Creative Practice Blog Week 5

This week's prompt reminded me of a project I worked on as an undergraduate. The assignment required students to create a film project that skewed perception. Starting at 2:10, the project video depicts a series of phrases performed solely by the lower half of the leg. Utilizing Laban’s concept of ‘body parts’, the piece takes on a playful tone. In consideration of teenagers with limited mobility, I designed an activity in which students could focus on one body part and create their own sequence.

To begin, participants will select a body part such as the hands, feet, shoulders, head, eyes, or spine. With or without a partner, the participant will outline a story or develop a concept as the baseline for their project. In my example video, I used the sisterly bond between the two performers as the foundation. To draft the choreography, the participants will generate a list of words as creative fodder. I elected to write down characteristics of the girls’ interactions. Then, participants will narrow the list down to three. I chose:

-Close

-Unity

-Leader-Follower

Guided by my selected phrases, I sat the girls in close proximity, included a section of unison, and added a cannon as a symbol for their shared mannerisms. The example shown below was inspired by this interpretation of friendship and composed of tap isolations.

Most significantly, focused emphasis on a singular body part allows participants to remain seated if necessary. Furthermore, honing in on one body part, especially if recording the piece, helps make the movement appear larger. Participants can then highlight the magnitude of their movement rather than focus on the fine motor skills they are incapable of completing. Adapting choreography into ‘body parts’ also allows participants to dance on different planes (i.e. a finger moonwalking up an IV pole). Liberty to select a body part and topic gives participant’s autonomy, and the story telling aspect allows opportunities for discussion. I also appreciate the accessibility of this activity because it is inclusive to dancers with limited technical vocabulary.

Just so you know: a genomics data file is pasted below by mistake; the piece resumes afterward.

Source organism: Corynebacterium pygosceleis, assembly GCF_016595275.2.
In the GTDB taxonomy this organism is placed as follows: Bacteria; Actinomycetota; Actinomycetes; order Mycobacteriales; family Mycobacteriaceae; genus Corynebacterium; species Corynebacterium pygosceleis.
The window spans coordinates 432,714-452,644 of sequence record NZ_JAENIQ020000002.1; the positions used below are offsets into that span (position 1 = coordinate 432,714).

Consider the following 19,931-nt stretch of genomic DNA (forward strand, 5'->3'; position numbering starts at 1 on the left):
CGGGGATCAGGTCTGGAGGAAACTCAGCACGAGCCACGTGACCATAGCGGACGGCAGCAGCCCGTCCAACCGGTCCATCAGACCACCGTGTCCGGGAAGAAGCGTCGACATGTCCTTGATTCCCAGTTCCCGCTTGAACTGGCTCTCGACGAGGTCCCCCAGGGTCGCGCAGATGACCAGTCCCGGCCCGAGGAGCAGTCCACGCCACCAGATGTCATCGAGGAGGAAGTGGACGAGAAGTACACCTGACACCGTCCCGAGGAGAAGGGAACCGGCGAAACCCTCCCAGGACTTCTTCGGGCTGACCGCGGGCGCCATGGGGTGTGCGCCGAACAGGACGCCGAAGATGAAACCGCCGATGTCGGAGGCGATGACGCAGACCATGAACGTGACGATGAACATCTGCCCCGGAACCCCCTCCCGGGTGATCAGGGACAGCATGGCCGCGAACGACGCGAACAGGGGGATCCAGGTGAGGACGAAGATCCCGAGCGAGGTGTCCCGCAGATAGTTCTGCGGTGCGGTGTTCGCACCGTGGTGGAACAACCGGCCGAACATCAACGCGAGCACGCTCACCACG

For students unable to generate movement phrases due to lack of dance knowledge, I would reference the table above. I created this form as a user friendly guide for Laban's 8 Efforts.

Rudolf Laban studied pedestrian movement by “analyzing worker motion efficiency in factory situations in London (Billingham, 2009).” From his initial observations stemmed the school of thought we now recognize as a codified method of recording dance as a notation. I feel it is a good starting point for beginning dancers. In my example video, a series of presses make up the choreography.

Citations:

Billingham, L. (2009). The Complete Conductor's Guide to Laban Movement Theory. Chicago, IL: GIA Publications, Inc.

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